Our weekly collection of the news in technology and digital media.
This week, changes at the top at Yahoo!, Virgin Media's platform embraces iPads, Google's chase for Hulu, Facebook's growth and developments, something to watch out for for Facebook Page publishers, Microsoft and Twitter, and Mobile shopping.
A mobile Christmas?
A reminder that Christmas is approaching. OK, its still over a quarter of a year away, and it isn't approaching any faster than it has been since last Christmas, so there is plenty of time left to get your shopping done. In fact, there may be more time than usual as for many, online shopping will make it quicker and easier than trawling the high street for that perfect present.
But that last minute shopping should be getting easier, as searching the web is playing an increasingly important role, alongside searching the high street. Google have published some figures based on trends from previous years. Google project that 15% of "Black Friday" searches will be from mobile devices. 44% of total searches for last minute gifts and store locator terms will be from mobile devices.
What we have seen in past years is a "double peak" pattern in traffic in December; the first peak as online shoppers look to get their orders through in time for pre-Christmas delivery, and a second as online searchers look to inform their last-minute offline shopping. As Google point out, these last-minute searches are effective drivers of in-store purchases.
Google have some recent research that investigates the role of mobile and search in shopping behaviours in some more depth – well worth a read if you still need convincing of the growing importance of mobile today.
The IAB also has some fresh research that backs up Google's findings (available online to members only), in a look at mobile commerce. Amongst their headline findings are an increase in the size of the average transaction to £17.49 (up £5 in the last year), with websites accounting for slightly larger purchases (on average) than mobile applications; with 40% of all respondents say that they would prefer to go directly to a website (and around 60% of non-m-commerce users), the main barriers at the moment appear to be mainly technical; the drivers of a more convenient experience and the opportunity to make impulse decisions are replacing the image of mobile shopping as either a last resort, or an area of experimentation for consumers.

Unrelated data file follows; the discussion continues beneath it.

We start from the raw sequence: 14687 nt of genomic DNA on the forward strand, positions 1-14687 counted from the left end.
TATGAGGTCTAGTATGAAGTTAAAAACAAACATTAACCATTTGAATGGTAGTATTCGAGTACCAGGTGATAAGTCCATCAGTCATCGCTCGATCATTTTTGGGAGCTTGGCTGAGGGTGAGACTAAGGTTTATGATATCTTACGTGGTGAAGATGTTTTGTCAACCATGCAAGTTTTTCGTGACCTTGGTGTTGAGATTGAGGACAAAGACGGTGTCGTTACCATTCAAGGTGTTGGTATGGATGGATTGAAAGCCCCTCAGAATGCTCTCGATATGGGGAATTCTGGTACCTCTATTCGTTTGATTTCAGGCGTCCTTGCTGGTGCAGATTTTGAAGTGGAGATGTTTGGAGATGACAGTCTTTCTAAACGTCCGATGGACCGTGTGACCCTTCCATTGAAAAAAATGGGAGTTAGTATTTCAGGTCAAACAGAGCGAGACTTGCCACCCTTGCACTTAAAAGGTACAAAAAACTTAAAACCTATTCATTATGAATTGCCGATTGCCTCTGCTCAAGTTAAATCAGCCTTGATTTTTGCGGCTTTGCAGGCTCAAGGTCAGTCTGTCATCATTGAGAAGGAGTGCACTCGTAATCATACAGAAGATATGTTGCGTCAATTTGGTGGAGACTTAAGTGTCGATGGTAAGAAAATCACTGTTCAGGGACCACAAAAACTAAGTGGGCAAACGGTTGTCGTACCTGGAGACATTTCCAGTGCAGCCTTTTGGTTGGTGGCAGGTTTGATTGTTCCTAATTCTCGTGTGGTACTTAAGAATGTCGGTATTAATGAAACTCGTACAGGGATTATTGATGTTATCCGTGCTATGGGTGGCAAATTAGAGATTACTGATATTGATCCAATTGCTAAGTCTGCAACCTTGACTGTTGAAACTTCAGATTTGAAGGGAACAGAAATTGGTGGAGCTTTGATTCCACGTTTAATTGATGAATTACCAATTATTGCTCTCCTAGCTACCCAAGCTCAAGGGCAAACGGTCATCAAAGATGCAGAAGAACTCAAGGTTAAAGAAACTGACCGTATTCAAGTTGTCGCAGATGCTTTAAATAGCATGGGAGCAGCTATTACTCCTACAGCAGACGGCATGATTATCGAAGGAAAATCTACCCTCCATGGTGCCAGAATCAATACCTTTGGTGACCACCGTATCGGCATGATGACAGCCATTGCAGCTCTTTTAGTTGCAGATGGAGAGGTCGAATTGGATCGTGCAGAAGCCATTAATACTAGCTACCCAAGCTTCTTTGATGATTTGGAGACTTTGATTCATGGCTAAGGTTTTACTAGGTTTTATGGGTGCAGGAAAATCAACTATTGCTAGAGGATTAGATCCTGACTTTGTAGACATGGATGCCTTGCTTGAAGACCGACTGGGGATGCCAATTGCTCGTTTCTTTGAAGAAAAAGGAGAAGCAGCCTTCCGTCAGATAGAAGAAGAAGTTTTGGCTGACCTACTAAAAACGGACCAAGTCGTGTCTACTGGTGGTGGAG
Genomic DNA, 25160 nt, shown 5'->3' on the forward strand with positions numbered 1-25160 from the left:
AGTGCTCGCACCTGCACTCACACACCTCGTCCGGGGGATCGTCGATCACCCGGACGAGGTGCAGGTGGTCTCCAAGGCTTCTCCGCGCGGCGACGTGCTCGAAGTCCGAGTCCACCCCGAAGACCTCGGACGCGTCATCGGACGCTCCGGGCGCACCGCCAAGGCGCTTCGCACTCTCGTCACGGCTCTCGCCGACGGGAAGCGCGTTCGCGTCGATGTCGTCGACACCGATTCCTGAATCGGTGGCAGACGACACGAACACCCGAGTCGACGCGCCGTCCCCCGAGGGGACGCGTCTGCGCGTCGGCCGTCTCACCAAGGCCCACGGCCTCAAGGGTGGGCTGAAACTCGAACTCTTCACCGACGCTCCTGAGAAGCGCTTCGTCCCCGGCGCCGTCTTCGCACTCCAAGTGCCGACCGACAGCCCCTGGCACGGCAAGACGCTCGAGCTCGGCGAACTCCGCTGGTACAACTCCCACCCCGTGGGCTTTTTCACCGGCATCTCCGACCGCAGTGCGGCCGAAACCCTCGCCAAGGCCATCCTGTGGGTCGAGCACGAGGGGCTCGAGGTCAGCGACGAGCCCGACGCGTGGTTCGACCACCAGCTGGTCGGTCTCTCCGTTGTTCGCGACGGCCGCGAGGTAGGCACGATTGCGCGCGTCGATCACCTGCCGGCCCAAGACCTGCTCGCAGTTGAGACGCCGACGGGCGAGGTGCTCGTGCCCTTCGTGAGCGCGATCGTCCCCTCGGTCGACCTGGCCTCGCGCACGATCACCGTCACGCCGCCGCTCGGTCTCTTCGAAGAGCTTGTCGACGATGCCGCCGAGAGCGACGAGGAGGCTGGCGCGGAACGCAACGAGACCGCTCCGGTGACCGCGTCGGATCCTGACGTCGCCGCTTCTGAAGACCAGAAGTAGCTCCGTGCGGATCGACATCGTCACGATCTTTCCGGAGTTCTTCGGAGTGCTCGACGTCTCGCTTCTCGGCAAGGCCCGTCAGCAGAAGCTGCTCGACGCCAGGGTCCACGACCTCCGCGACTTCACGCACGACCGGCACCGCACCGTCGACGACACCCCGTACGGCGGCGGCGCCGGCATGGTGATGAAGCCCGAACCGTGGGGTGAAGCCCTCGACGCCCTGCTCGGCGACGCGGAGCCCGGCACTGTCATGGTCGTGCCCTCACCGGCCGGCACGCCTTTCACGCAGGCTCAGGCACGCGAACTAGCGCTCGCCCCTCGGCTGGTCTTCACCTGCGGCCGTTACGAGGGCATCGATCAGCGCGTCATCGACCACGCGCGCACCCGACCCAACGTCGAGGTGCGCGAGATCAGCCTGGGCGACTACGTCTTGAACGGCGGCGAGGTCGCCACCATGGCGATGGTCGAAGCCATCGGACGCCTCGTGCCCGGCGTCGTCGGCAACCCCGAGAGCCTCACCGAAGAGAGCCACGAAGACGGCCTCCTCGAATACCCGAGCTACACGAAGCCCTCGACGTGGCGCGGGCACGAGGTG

As smartphone penetration continues to grow (passing 50% of all European handset sales, according to IDC this week) and tablets continue to see growth, PC sales are seeing the effect – analysts at Gartner have cut their forecasts for 2011 PC sales for the third time this year, from forecasting a 15.9% growth in January, to their latest prediction of 3.8% growth. With 60% of laptops selling for less than €499 (while the average tablet selling price is €445), IDC are saying that there is a direct "budget cannibalisation" happening.
Trouble at the top for Yahoo!
Carol Bartz, Yahoo!'s CEO, informed Yahoo!'s staff that she was fired over the phone last week via an all-staff email. As she explained in an interview with Fortune how the board "f—-ed me over", and how they are "trying to show that they are not the doofuses that they are", Bartz may have lived up to her reputation as a tough-talking CEO, with language that would be unfamiliar to anyone who has been following her career. But it may also have been one of her most expensive interviews, as she will probably have fallen foul of a $10m non-disparagement clause in her contract.
(As the Wall Street Journal pointed out back in June, the last Yahoo! "vote of confidence" didn't end well for their previous CEO either.)
Unsurprisingly, she subsequently resigned from the board of directors. Her interim replacement as CEO is Tim Morse, previously Chief Financial Officer.
The move has led to some interesting rumours – that Yahoo has put itself up for sale, and that it could be contemplating a merger with AOL (although analysts opinions are that this is unlikely, as it would stand to benefit AOL much more than Yahoo!)
Virgin Media launch iPad app for TiVo box